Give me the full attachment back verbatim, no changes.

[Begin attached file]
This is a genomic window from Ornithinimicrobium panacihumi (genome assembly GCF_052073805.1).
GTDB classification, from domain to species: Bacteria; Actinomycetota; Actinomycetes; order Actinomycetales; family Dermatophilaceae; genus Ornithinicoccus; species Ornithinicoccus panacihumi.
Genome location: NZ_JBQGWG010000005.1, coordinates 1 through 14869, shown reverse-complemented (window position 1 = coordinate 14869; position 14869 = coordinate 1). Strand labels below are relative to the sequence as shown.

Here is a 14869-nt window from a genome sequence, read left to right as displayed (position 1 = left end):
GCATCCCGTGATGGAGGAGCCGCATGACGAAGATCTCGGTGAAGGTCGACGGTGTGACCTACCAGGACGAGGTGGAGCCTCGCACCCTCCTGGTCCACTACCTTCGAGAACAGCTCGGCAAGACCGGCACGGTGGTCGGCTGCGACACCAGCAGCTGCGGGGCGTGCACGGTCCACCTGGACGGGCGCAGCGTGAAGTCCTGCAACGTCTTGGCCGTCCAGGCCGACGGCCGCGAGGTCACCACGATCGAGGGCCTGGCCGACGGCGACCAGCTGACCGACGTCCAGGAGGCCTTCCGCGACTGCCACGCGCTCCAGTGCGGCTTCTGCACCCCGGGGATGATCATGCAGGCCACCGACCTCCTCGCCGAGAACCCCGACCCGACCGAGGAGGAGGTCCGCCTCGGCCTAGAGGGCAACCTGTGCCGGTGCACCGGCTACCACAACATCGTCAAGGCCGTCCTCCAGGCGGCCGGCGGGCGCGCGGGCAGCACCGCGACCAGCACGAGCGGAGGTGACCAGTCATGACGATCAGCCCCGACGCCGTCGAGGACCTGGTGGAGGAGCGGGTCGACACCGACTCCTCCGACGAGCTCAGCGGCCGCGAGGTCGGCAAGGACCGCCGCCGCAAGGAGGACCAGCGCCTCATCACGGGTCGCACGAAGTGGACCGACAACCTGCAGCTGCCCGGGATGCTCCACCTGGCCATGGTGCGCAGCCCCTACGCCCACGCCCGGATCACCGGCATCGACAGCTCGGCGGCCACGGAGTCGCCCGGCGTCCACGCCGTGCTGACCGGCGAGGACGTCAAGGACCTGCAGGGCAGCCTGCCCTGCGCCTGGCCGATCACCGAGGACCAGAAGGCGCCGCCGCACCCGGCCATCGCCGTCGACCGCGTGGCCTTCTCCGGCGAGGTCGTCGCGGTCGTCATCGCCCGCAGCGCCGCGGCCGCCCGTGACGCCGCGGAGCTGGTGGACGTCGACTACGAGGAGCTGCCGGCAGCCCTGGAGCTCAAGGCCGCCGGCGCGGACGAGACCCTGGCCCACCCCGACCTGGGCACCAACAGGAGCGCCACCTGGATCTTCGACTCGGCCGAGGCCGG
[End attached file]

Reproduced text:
This is a genomic window from Ornithinimicrobium panacihumi (genome assembly GCF_052073805.1).
GTDB classification, from domain to species: Bacteria; Actinomycetota; Actinomycetes; order Actinomycetales; family Dermatophilaceae; genus Ornithinicoccus; species Ornithinicoccus panacihumi.
Genome location: NZ_JBQGWG010000005.1, coordinates 1 through 14869, shown reverse-complemented (window position 1 = coordinate 14869; position 14869 = coordinate 1). Strand labels below are relative to the sequence as shown.

Here is a 14869-nt window from a genome sequence, read left to right as displayed (position 1 = left end):
GCATCCCGTGATGGAGGAGCCGCATGACGAAGATCTCGGTGAAGGTCGACGGTGTGACCTACCAGGACGAGGTGGAGCCTCGCACCCTCCTGGTCCACTACCTTCGAGAACAGCTCGGCAAGACCGGCACGGTGGTCGGCTGCGACACCAGCAGCTGCGGGGCGTGCACGGTCCACCTGGACGGGCGCAGCGTGAAGTCCTGCAACGTCTTGGCCGTCCAGGCCGACGGCCGCGAGGTCACCACGATCGAGGGCCTGGCCGACGGCGACCAGCTGACCGACGTCCAGGAGGCCTTCCGCGACTGCCACGCGCTCCAGTGCGGCTTCTGCACCCCGGGGATGATCATGCAGGCCACCGACCTCCTCGCCGAGAACCCCGACCCGACCGAGGAGGAGGTCCGCCTCGGCCTAGAGGGCAACCTGTGCCGGTGCACCGGCTACCACAACATCGTCAAGGCCGTCCTCCAGGCGGCCGGCGGGCGCGCGGGCAGCACCGCGACCAGCACGAGCGGAGGTGACCAGTCATGACGATCAGCCCCGACGCCGTCGAGGACCTGGTGGAGGAGCGGGTCGACACCGACTCCTCCGACGAGCTCAGCGGCCGCGAGGTCGGCAAGGACCGCCGCCGCAAGGAGGACCAGCGCCTCATCACGGGTCGCACGAAGTGGACCGACAACCTGCAGCTGCCCGGGATGCTCCACCTGGCCATGGTGCGCAGCCCCTACGCCCACGCCCGGATCACCGGCATCGACAGCTCGGCGGCCACGGAGTCGCCCGGCGTCCACGCCGTGCTGACCGGCGAGGACGTCAAGGACCTGCAGGGCAGCCTGCCCTGCGCCTGGCCGATCACCGAGGACCAGAAGGCGCCGCCGCACCCGGCCATCGCCGTCGACCGCGTGGCCTTCTCCGGCGAGGTCGTCGCGGTCGTCATCGCCCGCAGCGCCGCGGCCGCCCGTGACGCCGCGGAGCTGGTGGACGTCGACTACGAGGAGCTGCCGGCAGCCCTGGAGCTCAAGGCCGCCGGCGCGGACGAGACCCTGGCCCACCCCGACCTGGGCACCAACAGGAGCGCCACCTGGATCTTCGACTCGGCCGAGGCCGG